After shelving its plan to cut the corporate tax rate in the 2012-13 financial year, the Government has stated that it remains committed to cutting the rate in future. Following a recent economic forum in Brisbane, the Prime Minister said that the tax cut continued to be an “absolute top priority” of the Government’s business tax working group.  
 
The previous plan for a two-step reduction to 28% was scaled back to 29% as a result of concessions granted during the negotiation of the Mineral Resources Rent Tax, and then scrapped entirely in the May Federal Budget.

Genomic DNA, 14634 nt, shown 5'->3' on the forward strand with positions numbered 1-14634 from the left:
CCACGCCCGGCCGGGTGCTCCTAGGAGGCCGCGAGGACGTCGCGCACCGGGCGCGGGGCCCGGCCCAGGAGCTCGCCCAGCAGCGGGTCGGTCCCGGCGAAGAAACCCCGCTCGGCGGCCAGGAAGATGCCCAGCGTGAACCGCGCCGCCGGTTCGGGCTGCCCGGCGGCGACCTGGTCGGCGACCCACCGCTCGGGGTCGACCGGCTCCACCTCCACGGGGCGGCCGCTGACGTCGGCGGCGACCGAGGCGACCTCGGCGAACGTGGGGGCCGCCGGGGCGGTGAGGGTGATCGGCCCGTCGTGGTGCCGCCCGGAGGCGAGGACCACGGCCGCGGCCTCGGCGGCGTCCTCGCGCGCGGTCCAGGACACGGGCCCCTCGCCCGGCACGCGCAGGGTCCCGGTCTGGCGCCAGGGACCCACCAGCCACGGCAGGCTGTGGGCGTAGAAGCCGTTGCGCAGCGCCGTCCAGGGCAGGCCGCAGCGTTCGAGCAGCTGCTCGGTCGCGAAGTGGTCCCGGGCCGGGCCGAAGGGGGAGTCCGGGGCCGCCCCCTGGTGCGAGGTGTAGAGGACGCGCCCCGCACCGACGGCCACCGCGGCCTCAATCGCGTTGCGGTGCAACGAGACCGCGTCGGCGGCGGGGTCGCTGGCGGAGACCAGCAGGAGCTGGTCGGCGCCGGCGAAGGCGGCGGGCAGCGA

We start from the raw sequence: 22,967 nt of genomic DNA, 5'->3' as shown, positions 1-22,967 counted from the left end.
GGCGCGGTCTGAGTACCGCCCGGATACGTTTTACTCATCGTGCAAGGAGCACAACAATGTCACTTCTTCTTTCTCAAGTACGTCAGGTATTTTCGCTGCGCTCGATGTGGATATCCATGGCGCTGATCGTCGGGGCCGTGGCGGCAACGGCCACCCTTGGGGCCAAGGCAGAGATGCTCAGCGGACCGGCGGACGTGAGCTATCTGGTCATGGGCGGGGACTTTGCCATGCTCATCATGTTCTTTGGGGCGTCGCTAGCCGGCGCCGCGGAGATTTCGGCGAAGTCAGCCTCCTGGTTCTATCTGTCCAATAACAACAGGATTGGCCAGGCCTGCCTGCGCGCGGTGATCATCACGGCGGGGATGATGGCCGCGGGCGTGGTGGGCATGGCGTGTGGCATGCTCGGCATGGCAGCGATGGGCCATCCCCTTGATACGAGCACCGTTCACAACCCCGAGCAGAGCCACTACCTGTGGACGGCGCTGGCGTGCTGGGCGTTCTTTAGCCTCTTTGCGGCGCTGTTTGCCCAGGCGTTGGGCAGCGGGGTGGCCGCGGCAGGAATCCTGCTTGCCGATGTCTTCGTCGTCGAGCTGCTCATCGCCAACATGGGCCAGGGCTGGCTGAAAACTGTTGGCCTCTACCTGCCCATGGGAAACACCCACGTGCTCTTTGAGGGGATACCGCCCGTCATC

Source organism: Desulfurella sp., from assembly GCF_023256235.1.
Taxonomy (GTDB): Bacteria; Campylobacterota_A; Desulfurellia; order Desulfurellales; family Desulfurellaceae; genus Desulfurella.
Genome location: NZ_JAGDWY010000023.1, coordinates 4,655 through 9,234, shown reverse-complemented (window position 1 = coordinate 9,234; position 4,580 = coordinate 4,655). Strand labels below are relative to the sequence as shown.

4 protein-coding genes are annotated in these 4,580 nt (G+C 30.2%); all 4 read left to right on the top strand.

The Henry Review of 2010 recommended a more significant reduction to 25%, which was intended to be “on the lower side of the average rate in small and medium OECD economies”.1 The objective of this recommendation was to encourage investment in Australia, particularly from highly mobile foreign direct investment.  
 
Looking at the current spectrum of corporate tax rates in OECD economies, Australia’s rate is higher than average (particularly if one excludes the larger economies of United States and Japan). Even if Australia does cut its rate to 29%, it is likely that our rate would remain on the high side. In contrast, the UK is proposing to reduce its rate to 22%.
 
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